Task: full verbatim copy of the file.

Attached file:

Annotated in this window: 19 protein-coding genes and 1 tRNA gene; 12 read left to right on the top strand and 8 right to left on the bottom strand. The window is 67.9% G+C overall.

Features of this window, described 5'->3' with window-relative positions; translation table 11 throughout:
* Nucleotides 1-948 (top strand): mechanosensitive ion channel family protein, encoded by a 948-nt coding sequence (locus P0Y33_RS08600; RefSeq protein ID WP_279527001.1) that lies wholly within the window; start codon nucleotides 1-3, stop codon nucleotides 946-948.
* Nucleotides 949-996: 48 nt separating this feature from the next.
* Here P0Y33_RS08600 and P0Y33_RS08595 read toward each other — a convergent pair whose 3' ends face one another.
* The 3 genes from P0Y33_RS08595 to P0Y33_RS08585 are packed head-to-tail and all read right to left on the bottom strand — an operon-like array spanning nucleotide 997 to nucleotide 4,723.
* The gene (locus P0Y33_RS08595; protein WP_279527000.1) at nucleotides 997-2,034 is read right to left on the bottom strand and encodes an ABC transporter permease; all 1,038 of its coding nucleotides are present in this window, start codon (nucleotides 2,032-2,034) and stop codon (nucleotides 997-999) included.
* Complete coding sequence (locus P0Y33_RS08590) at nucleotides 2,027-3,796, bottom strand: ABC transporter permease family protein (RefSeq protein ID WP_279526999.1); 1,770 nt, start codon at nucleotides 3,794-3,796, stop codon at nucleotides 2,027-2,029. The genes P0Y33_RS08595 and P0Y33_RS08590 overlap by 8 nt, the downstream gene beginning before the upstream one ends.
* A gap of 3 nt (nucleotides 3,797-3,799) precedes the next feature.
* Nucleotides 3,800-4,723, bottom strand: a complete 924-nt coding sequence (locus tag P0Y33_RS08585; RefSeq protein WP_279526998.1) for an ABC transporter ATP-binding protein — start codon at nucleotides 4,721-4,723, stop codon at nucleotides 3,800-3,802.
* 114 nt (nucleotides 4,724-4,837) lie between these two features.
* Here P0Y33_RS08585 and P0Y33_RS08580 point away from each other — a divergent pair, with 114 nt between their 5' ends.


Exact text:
Annotated in this window: 19 protein-coding genes and 1 tRNA gene; 12 read left to right on the top strand and 8 right to left on the bottom strand. The window is 67.9% G+C overall.

Features of this window, described 5'->3' with window-relative positions; translation table 11 throughout:
* Nucleotides 1-948 (top strand): mechanosensitive ion channel family protein, encoded by a 948-nt coding sequence (locus P0Y33_RS08600; RefSeq protein ID WP_279527001.1) that lies wholly within the window; start codon nucleotides 1-3, stop codon nucleotides 946-948.
* Nucleotides 949-996: 48 nt separating this feature from the next.
* Here P0Y33_RS08600 and P0Y33_RS08595 read toward each other — a convergent pair whose 3' ends face one another.
* The 3 genes from P0Y33_RS08595 to P0Y33_RS08585 are packed head-to-tail and all read right to left on the bottom strand — an operon-like array spanning nucleotide 997 to nucleotide 4,723.
* The gene (locus P0Y33_RS08595; protein WP_279527000.1) at nucleotides 997-2,034 is read right to left on the bottom strand and encodes an ABC transporter permease; all 1,038 of its coding nucleotides are present in this window, start codon (nucleotides 2,032-2,034) and stop codon (nucleotides 997-999) included.
* Complete coding sequence (locus P0Y33_RS08590) at nucleotides 2,027-3,796, bottom strand: ABC transporter permease family protein (RefSeq protein ID WP_279526999.1); 1,770 nt, start codon at nucleotides 3,794-3,796, stop codon at nucleotides 2,027-2,029. The genes P0Y33_RS08595 and P0Y33_RS08590 overlap by 8 nt, the downstream gene beginning before the upstream one ends.
* A gap of 3 nt (nucleotides 3,797-3,799) precedes the next feature.
* Nucleotides 3,800-4,723, bottom strand: a complete 924-nt coding sequence (locus tag P0Y33_RS08585; RefSeq protein WP_279526998.1) for an ABC transporter ATP-binding protein — start codon at nucleotides 4,721-4,723, stop codon at nucleotides 3,800-3,802.
* 114 nt (nucleotides 4,724-4,837) lie between these two features.
* Here P0Y33_RS08585 and P0Y33_RS08580 point away from each other — a divergent pair, with 114 nt between their 5' ends.